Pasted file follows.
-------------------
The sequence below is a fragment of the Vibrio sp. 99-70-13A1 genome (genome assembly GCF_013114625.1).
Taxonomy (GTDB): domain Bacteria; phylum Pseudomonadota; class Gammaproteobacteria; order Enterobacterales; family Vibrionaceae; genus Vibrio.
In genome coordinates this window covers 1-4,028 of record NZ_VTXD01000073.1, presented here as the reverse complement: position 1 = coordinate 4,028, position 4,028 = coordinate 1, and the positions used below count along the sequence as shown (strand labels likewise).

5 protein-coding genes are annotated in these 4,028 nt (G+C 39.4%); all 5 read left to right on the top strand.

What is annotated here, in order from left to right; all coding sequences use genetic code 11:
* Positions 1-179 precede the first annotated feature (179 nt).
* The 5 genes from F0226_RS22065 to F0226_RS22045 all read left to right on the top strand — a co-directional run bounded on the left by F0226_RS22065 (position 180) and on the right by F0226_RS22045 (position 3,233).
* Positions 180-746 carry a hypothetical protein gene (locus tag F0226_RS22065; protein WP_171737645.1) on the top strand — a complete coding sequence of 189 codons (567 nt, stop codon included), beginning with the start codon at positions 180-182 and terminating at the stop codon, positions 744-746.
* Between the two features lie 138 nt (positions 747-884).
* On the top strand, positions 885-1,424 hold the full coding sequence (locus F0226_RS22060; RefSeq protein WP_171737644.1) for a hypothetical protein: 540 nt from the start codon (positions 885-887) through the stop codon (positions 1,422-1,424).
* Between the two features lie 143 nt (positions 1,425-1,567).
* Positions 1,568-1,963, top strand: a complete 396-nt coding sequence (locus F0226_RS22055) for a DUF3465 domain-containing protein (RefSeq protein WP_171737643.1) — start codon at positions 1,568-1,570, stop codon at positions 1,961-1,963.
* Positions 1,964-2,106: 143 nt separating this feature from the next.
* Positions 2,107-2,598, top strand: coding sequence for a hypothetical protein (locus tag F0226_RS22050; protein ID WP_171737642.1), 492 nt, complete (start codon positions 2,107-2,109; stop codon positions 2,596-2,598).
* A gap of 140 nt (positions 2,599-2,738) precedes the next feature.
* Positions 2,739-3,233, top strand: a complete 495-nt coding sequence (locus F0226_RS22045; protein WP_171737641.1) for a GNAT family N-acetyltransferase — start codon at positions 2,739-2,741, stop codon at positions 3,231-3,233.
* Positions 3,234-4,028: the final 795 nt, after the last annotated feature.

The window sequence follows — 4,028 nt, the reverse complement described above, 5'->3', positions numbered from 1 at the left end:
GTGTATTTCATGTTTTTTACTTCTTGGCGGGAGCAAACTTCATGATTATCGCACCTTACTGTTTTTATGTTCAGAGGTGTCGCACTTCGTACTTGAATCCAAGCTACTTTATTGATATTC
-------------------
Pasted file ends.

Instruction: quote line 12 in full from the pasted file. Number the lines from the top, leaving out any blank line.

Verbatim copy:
* Positions 1,568-1,963, top strand: a complete 396-nt coding sequence (locus F0226_RS22055) for a DUF3465 domain-containing protein (RefSeq protein WP_171737643.1) — start codon at positions 1,568-1,570, stop codon at positions 1,961-1,963.